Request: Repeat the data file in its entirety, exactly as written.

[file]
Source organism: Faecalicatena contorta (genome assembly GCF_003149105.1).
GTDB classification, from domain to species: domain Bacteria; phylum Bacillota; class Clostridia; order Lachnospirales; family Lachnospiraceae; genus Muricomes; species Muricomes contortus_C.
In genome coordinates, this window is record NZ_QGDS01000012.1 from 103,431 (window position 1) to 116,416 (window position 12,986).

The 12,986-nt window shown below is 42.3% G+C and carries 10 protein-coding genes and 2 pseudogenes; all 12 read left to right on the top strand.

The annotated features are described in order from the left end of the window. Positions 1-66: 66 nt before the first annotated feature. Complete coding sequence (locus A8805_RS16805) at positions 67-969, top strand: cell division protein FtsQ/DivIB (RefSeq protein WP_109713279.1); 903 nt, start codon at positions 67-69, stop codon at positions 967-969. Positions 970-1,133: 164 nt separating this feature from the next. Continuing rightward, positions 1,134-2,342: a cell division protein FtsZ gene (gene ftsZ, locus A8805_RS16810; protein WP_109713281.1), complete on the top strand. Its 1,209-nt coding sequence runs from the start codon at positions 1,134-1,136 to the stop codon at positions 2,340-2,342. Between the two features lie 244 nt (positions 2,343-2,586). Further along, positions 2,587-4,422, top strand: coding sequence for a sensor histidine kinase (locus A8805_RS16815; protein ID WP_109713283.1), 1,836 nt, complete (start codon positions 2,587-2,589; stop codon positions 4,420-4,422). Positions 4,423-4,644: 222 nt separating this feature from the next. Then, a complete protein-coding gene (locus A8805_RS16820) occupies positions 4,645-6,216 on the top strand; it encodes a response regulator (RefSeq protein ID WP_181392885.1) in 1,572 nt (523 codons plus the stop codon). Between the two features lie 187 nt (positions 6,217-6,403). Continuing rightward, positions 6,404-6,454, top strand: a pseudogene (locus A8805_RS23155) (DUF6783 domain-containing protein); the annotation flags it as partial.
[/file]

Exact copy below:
Source organism: Faecalicatena contorta (genome assembly GCF_003149105.1).
GTDB classification, from domain to species: domain Bacteria; phylum Bacillota; class Clostridia; order Lachnospirales; family Lachnospiraceae; genus Muricomes; species Muricomes contortus_C.
In genome coordinates, this window is record NZ_QGDS01000012.1 from 103,431 (window position 1) to 116,416 (window position 12,986).

The 12,986-nt window shown below is 42.3% G+C and carries 10 protein-coding genes and 2 pseudogenes; all 12 read left to right on the top strand.

The annotated features are described in order from the left end of the window. Positions 1-66: 66 nt before the first annotated feature. Complete coding sequence (locus A8805_RS16805) at positions 67-969, top strand: cell division protein FtsQ/DivIB (RefSeq protein WP_109713279.1); 903 nt, start codon at positions 67-69, stop codon at positions 967-969. Positions 970-1,133: 164 nt separating this feature from the next. Continuing rightward, positions 1,134-2,342: a cell division protein FtsZ gene (gene ftsZ, locus A8805_RS16810; protein WP_109713281.1), complete on the top strand. Its 1,209-nt coding sequence runs from the start codon at positions 1,134-1,136 to the stop codon at positions 2,340-2,342. Between the two features lie 244 nt (positions 2,343-2,586). Further along, positions 2,587-4,422, top strand: coding sequence for a sensor histidine kinase (locus A8805_RS16815; protein ID WP_109713283.1), 1,836 nt, complete (start codon positions 2,587-2,589; stop codon positions 4,420-4,422). Positions 4,423-4,644: 222 nt separating this feature from the next. Then, a complete protein-coding gene (locus A8805_RS16820) occupies positions 4,645-6,216 on the top strand; it encodes a response regulator (RefSeq protein ID WP_181392885.1) in 1,572 nt (523 codons plus the stop codon). Between the two features lie 187 nt (positions 6,217-6,403). Continuing rightward, positions 6,404-6,454, top strand: a pseudogene (locus A8805_RS23155) (DUF6783 domain-containing protein); the annotation flags it as partial.